Trustwave SpiderLabs Uncovers Ov3r_Stealer Malware Spread via Phishing and Facebook Advertising. Learn More

Trustwave SpiderLabs Uncovers Ov3r_Stealer Malware Spread via Phishing and Facebook Advertising. Learn More

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SpiderLabs Blog

3-in-1 Malware Infection through Spammed JavaScript Attachments

Recently we've observed a massive uptick of malicious spam with JavaScript attachments with an intention to spread and infect Windows systems with variety of malicious executables. The spam usually contains a ZIP file attachment containing only one JavaScript file.

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The spam campaign has been ongoing for the past months but last week we've observed a massive huge uptick in our spam traps

An example of the spam campaign claims to be a resume from a fake named sender.

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Extracting the ZIP file contains a file with .JS file extension

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JavaScript De-obfuscation and Analysis

The attached JavaScript file is obfuscated. One of the easiest ways to de-obfuscate this script is to look for the eval() method within the script and replace it with alert() method. The alert() method will display a dialogue box of the de-obfuscated JS string instead of the eval() method that compiles and runs the string. For this particular sample, the eval() method is not called directly in the code and is hidden inside a variable that appears to be a random string.

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After replacing the variable to alert() method, we will then save the file and run the script by opening it through a browser. If successful, a Message box will popup containing the de-obfuscated JavaScript:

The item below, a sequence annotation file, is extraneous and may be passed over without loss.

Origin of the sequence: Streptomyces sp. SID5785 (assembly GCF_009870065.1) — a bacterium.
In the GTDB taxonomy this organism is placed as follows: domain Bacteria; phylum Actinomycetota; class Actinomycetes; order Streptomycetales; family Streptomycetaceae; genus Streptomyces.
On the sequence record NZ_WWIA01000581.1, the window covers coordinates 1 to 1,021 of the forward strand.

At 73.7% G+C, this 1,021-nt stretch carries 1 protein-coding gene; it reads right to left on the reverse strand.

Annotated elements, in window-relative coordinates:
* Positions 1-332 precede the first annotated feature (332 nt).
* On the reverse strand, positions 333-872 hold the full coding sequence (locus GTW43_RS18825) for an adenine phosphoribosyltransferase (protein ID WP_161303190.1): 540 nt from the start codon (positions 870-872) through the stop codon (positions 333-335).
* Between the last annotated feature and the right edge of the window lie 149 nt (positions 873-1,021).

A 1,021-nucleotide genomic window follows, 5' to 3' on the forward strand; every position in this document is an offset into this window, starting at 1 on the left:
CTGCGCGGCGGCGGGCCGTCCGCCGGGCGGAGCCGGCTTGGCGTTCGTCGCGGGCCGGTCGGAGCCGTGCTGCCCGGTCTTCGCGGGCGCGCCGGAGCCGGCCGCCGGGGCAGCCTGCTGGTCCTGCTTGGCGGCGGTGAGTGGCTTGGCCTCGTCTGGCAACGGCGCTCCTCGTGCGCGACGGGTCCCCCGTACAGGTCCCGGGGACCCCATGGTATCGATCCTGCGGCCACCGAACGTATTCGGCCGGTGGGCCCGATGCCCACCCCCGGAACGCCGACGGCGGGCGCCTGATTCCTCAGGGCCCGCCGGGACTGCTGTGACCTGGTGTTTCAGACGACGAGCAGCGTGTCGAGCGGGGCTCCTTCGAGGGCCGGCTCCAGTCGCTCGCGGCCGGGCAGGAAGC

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Cleaning up the code shows a function named "dl" that carries out the download routine using ActiveXObject framework, saving downloaded files to the Windows Temporary folder and then executing them.

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Payloads

The downloaded files have a destructive payload, one of which may result to permanent loss of files. The de-obfuscated URL shows the link pointing to .JPG files; these are actually malicious Windows executables. Once they are downloaded, the files are renamed to .EXE file extension and saved in the Temporary folder. The file named 2.jpg belongs to a Fareit botnet that is designed to steal credentials from FTP clients, web browsers, mail clients and even bitcoin wallets.

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The routine where the malware tries to steal user credentials from FireFTP Firefox add-on

 

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Fareit Trojan also attempts to steal bitcoin in the infected system

The stolen credentials are then sent to a list of remote control servers.

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The other downloaded executable disguised in the URL link as 3.jpg is an Outlook email harvester. The Trojan attempts to harvest Outlook contacts and sends the collected data to the domain name spamhausgandon[.]com.

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The last payload is the file 1.jpg that is actually an executable file of a ransomware otherwise known as a Cryptolocker. The Trojan encrypts targeted files which include Office documents such as .doc, .docx, .xls, .xlsx, .pdf, also of images such as .jpg, .png, .raw, .svg and others

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After encrypting the target files, an instruction note in different file format (html or txt or image) is dropped in the victim's computer with instructions on how to pay the operators in exchange for restoring the encrypted files.

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Conclusion

Malicious JavaScript is just another method used by the crooks to spread malware, but it is increasing in popularity it seems even with such a small amount of obfuscated code, it is capable of downloading multiple payloads.

Email administrators should consider blocking inbound JavaScript files outright at the gateway. For end users, consider disabling the Windows Script Host (WSH). Instructions for disabling WSH can be found in this link from Microsoft.

Trustwave Secure Email Gateway blocks this malicious spam campaign

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